It should be noted that since this lens has no electronic connection to the camera, the aperture must be controlled with a ring on the lens. This ring, unfortunately, does not have incremental clicks like most manual focus lenses, and I found I would often change my f-stop accidentally by simply bumping it. A downside, surely, but not a deal breaker.

Update as of 05/2021: I’ve been using this lens for a while now, and the aperture ring is stiff enough to where I very rarely end up accidentally changing aperture. I’ve really come to enjoy having a clickless ring! One additional build quality note, the lens cap fits on very tightly, and has gradually worn away some of the metal over time. This, thankfully, does not affect lens performance.

Woman standing in front of mountains.
A pic of my girlfriend in front of the Teton Range.

Manual focus is smooth & beginner friendly.

Onto focusing. As stated prior, this lens is completely manual focus, meaning there’s no automatic focusing and everything must be done by hand. As an avid user of manual focus vintage lenses, it felt familiar and very easy to use.

Though for a photographer who is new to fully manual lenses, the Neewer 35mm F1.7 is great to start on. The focusing ring feels high quality, easy to use and mostly precise. It reminded me of a lot of, as I said before, a vintage lens.

Panorama of the Teton Range.
A shot of the Teton Range I took back in 2021.

It is important to note that, if you are planning on using a manual focus lens such as this, you should turn on “focus peaking” in your settings. What is focus peaking you ask? What it does is that it essentially highlights any point of your image that is currently in focus. This allows you to nail your shot without having to zoom in constantly to see if your subject is sharp.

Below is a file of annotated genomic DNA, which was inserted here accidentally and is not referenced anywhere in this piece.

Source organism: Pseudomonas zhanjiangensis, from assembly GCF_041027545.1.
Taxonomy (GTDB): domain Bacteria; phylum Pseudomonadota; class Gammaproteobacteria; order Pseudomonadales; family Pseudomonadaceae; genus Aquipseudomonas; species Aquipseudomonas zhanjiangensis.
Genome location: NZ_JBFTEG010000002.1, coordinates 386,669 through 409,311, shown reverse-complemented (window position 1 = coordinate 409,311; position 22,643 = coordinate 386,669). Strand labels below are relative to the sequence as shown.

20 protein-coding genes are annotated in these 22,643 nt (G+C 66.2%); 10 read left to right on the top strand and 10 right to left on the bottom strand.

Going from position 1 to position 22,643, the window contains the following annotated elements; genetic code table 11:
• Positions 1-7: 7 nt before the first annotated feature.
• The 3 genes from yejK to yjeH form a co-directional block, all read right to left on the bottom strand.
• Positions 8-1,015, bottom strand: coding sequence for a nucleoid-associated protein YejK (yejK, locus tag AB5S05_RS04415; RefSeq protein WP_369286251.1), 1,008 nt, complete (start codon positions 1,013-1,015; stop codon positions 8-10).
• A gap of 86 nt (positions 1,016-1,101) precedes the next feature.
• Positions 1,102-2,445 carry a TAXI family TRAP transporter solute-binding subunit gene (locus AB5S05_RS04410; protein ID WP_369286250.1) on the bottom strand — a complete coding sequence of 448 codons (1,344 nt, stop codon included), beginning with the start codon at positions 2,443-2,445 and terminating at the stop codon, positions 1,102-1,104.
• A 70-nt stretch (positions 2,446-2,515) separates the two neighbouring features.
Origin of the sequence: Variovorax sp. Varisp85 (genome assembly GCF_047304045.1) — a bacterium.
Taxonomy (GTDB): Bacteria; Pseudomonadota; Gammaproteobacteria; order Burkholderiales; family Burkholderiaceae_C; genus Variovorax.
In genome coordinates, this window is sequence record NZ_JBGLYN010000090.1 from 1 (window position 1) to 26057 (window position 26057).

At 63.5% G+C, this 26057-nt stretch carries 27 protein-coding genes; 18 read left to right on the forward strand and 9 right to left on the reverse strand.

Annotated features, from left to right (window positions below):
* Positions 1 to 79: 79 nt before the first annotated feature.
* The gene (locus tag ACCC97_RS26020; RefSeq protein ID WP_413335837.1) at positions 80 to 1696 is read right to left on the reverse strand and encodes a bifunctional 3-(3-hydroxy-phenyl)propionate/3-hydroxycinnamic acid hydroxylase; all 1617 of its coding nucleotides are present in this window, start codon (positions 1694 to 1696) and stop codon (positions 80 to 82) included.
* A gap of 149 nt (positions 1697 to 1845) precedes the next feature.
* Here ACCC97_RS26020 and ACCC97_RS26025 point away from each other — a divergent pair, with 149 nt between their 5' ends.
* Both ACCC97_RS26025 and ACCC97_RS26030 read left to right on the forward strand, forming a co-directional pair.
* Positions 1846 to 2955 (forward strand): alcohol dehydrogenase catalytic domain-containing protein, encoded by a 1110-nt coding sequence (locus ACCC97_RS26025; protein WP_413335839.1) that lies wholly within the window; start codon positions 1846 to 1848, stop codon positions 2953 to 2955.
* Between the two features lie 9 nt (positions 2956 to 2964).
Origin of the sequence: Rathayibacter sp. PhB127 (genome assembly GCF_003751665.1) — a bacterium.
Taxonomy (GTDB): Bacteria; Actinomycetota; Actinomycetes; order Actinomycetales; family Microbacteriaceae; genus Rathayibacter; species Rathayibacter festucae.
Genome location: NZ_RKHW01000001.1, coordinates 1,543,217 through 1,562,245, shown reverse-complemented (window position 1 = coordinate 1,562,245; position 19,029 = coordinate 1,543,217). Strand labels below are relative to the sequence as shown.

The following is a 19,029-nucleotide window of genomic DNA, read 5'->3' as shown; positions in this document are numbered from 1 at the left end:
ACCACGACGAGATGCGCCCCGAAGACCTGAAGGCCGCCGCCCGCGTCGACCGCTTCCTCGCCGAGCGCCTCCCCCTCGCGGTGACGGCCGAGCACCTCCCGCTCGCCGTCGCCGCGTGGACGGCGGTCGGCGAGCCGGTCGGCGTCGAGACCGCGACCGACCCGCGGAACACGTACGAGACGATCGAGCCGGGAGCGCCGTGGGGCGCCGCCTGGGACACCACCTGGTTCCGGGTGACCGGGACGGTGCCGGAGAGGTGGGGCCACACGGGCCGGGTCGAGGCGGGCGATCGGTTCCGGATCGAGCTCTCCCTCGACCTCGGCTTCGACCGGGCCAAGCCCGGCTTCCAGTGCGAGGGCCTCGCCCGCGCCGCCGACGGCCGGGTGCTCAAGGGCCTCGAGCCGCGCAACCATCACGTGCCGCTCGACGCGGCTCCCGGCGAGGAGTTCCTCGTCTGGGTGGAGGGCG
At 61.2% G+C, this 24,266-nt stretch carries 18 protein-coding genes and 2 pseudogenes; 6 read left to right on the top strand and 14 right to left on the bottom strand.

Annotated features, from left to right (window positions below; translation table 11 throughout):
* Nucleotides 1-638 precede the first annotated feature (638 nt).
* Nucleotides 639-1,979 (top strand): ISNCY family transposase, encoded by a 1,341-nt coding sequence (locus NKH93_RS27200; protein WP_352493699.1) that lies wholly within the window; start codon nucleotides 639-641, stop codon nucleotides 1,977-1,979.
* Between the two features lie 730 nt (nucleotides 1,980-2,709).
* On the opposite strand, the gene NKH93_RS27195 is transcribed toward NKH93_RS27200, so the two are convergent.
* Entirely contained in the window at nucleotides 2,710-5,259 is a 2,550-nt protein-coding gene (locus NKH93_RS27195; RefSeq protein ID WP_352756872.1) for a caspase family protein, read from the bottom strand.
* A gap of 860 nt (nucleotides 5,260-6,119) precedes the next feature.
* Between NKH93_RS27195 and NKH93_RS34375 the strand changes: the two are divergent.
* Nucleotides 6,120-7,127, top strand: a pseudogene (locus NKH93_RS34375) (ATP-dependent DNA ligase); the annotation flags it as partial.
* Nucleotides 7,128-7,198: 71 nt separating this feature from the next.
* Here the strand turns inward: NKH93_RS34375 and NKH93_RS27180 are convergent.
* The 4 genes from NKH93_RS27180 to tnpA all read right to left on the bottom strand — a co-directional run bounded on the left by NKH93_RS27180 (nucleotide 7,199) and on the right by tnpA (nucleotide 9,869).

In addition, you’ll need to enable the “release shutter w/o lens” option, as the camera cannot detect the lens due to it lacking any electronic connections. I would highly suggest reading our article on manual focusing if you’d like to learn all the nitty gritty details. Even seasoned users of manual focus may find value in that article.

Split image of a portrait.
Shockingly solid for portraiture, bokeh renders really nicely.

Despite the compact size & low pricetag, image quality is great.

Finally, the image quality. Though there were a few optical flaws, which I’ll get into in just a moment, this lens is quite sharp for how cheap it is.

At F1.7, images were fairly sharp, but the corners suffered quite a bit of softness and vignetting. Peak sharpness seems to be about F4.0, which is around what I usually prefer to shoot at anyway. As one would expect from such a bright lens, the bokeh is quite beautiful and charming.

Despite the softness and vignetting wide open, the Neewer 35mm F1.7 still performs quite well. It’s worth noting that, since this lens is generally used for portraiture, street photography, and the like, that the optical flaws aren’t as relevant.